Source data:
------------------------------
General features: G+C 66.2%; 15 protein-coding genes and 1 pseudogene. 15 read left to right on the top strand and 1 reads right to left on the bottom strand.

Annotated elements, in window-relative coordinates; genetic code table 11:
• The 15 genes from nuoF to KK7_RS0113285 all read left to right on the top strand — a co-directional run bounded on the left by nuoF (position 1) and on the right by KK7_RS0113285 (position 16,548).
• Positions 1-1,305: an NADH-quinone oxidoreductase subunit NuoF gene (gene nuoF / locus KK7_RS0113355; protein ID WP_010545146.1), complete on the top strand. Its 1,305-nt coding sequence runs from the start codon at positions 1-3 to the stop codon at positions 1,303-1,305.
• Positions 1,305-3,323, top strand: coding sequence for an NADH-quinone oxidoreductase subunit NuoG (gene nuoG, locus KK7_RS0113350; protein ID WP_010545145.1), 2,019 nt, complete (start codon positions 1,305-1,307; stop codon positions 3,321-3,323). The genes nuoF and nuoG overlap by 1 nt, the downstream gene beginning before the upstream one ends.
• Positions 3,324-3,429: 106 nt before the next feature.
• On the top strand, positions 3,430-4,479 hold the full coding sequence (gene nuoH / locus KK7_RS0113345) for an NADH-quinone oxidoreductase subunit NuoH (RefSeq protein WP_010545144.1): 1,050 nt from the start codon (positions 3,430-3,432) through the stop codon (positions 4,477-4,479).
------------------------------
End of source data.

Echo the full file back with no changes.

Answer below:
General features: G+C 66.2%; 15 protein-coding genes and 1 pseudogene. 15 read left to right on the top strand and 1 reads right to left on the bottom strand.

Annotated elements, in window-relative coordinates; genetic code table 11:
• The 15 genes from nuoF to KK7_RS0113285 all read left to right on the top strand — a co-directional run bounded on the left by nuoF (position 1) and on the right by KK7_RS0113285 (position 16,548).
• Positions 1-1,305: an NADH-quinone oxidoreductase subunit NuoF gene (gene nuoF / locus KK7_RS0113355; protein ID WP_010545146.1), complete on the top strand. Its 1,305-nt coding sequence runs from the start codon at positions 1-3 to the stop codon at positions 1,303-1,305.
• Positions 1,305-3,323, top strand: coding sequence for an NADH-quinone oxidoreductase subunit NuoG (gene nuoG, locus KK7_RS0113350; protein ID WP_010545145.1), 2,019 nt, complete (start codon positions 1,305-1,307; stop codon positions 3,321-3,323). The genes nuoF and nuoG overlap by 1 nt, the downstream gene beginning before the upstream one ends.
• Positions 3,324-3,429: 106 nt before the next feature.
• On the top strand, positions 3,430-4,479 hold the full coding sequence (gene nuoH / locus KK7_RS0113345) for an NADH-quinone oxidoreductase subunit NuoH (RefSeq protein WP_010545144.1): 1,050 nt from the start codon (positions 3,430-3,432) through the stop codon (positions 4,477-4,479).